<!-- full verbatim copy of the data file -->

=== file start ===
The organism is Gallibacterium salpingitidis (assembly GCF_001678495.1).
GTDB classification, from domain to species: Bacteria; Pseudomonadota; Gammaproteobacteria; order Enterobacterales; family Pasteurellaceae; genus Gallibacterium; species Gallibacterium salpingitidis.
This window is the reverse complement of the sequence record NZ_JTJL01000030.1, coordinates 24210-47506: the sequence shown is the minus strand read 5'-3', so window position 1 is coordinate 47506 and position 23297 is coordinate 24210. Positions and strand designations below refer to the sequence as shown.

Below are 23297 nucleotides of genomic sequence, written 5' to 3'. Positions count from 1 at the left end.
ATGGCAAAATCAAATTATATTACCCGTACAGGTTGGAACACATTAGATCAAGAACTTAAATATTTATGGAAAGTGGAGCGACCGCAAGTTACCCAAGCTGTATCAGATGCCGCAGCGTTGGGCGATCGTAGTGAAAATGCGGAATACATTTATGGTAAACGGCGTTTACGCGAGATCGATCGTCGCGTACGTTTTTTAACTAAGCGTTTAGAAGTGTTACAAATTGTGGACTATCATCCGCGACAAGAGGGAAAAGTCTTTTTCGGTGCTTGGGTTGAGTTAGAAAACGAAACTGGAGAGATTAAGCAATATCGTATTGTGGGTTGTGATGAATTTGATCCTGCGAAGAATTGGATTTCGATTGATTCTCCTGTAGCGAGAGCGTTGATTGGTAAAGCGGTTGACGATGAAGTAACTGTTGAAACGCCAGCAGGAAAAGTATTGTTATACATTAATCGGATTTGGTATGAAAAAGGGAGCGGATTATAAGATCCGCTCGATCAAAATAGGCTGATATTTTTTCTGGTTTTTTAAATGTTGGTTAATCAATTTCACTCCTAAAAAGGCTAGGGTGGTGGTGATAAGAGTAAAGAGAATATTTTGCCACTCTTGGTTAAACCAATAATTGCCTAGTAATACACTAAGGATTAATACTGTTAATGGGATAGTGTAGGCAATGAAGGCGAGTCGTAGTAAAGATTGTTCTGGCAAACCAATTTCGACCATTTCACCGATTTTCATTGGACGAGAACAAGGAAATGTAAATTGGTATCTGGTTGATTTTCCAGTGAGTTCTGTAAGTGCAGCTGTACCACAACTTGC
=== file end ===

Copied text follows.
The organism is Gallibacterium salpingitidis (assembly GCF_001678495.1).
GTDB classification, from domain to species: Bacteria; Pseudomonadota; Gammaproteobacteria; order Enterobacterales; family Pasteurellaceae; genus Gallibacterium; species Gallibacterium salpingitidis.
This window is the reverse complement of the sequence record NZ_JTJL01000030.1, coordinates 24210-47506: the sequence shown is the minus strand read 5'-3', so window position 1 is coordinate 47506 and position 23297 is coordinate 24210. Positions and strand designations below refer to the sequence as shown.

Below are 23297 nucleotides of genomic sequence, written 5' to 3'. Positions count from 1 at the left end.
ATGGCAAAATCAAATTATATTACCCGTACAGGTTGGAACACATTAGATCAAGAACTTAAATATTTATGGAAAGTGGAGCGACCGCAAGTTACCCAAGCTGTATCAGATGCCGCAGCGTTGGGCGATCGTAGTGAAAATGCGGAATACATTTATGGTAAACGGCGTTTACGCGAGATCGATCGTCGCGTACGTTTTTTAACTAAGCGTTTAGAAGTGTTACAAATTGTGGACTATCATCCGCGACAAGAGGGAAAAGTCTTTTTCGGTGCTTGGGTTGAGTTAGAAAACGAAACTGGAGAGATTAAGCAATATCGTATTGTGGGTTGTGATGAATTTGATCCTGCGAAGAATTGGATTTCGATTGATTCTCCTGTAGCGAGAGCGTTGATTGGTAAAGCGGTTGACGATGAAGTAACTGTTGAAACGCCAGCAGGAAAAGTATTGTTATACATTAATCGGATTTGGTATGAAAAAGGGAGCGGATTATAAGATCCGCTCGATCAAAATAGGCTGATATTTTTTCTGGTTTTTTAAATGTTGGTTAATCAATTTCACTCCTAAAAAGGCTAGGGTGGTGGTGATAAGAGTAAAGAGAATATTTTGCCACTCTTGGTTAAACCAATAATTGCCTAGTAATACACTAAGGATTAATACTGTTAATGGGATAGTGTAGGCAATGAAGGCGAGTCGTAGTAAAGATTGTTCTGGCAAACCAATTTCGACCATTTCACCGATTTTCATTGGACGAGAACAAGGAAATGTAAATTGGTATCTGGTTGATTTTCCAGTGAGTTCTGTAAGTGCAGCTGTACCACAACTTGC